About two decades ahead of the Plastic Ono Band, U.S. President Harry Truman urged the globe to give peace a chance. On April 3, 1948, he signed the European Recovery Program into law. Popularly known as The Marshall Plan, this U.S. assistance package would deliver around $13 billion from 1948-1951 to help 16 European countries get back on their feet after World War II. It was designed as humanitarian aid that would also stimulate the American economy by establishing European markets for U.S. goods. It also was intended to stabilize democratic regions to push back on any idea of expanding communism.

Secretary of State Marshall speaks at Harvard

The war that began September 1, 1939, with Germany’s invasion of Poland came to a conclusion when the Japanese surrendered to the Allied Powers (the U.S., Great Britain, Soviet Union, and China) September 2, 1945. The millions of casualties and disrupted agricultural production of the war years left much of Europe devastated and on the brink of famine.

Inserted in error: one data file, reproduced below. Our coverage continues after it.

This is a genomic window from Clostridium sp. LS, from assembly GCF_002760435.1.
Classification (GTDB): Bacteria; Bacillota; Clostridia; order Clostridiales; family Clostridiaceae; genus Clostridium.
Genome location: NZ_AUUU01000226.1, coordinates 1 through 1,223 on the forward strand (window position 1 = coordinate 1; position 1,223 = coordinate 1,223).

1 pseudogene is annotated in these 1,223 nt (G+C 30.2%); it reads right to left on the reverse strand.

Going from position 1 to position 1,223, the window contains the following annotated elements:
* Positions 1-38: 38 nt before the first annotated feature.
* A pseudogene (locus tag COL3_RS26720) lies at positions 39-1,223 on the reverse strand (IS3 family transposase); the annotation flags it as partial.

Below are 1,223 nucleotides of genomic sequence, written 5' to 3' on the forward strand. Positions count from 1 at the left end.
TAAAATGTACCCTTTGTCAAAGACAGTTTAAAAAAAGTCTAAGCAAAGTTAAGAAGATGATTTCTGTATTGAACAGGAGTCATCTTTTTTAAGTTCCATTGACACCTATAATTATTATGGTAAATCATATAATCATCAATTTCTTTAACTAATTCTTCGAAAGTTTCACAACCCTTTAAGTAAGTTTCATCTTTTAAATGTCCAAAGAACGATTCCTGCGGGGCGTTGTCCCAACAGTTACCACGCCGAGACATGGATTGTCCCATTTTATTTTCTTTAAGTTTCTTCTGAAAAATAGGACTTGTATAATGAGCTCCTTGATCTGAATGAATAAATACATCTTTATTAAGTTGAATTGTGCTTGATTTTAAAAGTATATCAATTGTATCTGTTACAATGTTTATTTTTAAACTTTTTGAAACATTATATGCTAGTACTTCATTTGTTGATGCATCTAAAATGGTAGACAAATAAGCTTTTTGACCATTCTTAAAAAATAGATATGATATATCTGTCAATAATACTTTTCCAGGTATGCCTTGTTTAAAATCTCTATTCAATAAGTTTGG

This plan to overcome the destruction was first floated at an unlikely venue: The Harvard Class of 1947 graduation. There, Secretary of State George C. Marshall, who was also a general, called for funding to rebuild Europe and detailed a four-year plan that the U.S. could use to step up.

Hints of Cold War

Sixteen nations, including Germany, became part of the plan, which began with sustenance items like food, fuel, and machinery. But in time the Marshall Plan helped get European industrialization in full swing, with several overachieving countries even rebounding ahead of schedule. On the downside, while Truman offered the same assistance to the USSR, Soviet leader Joseph Stalin thought it over and declined. This didn’t lead to the Cold War per se, but it was definitely an early indicator of how U.S.-USSR relations would grow icy in the coming decades. The humanitarian aspects of the Marshall Plan prevailed, though, and General Marshall was presented with the Nobel Peace Prize in 1953.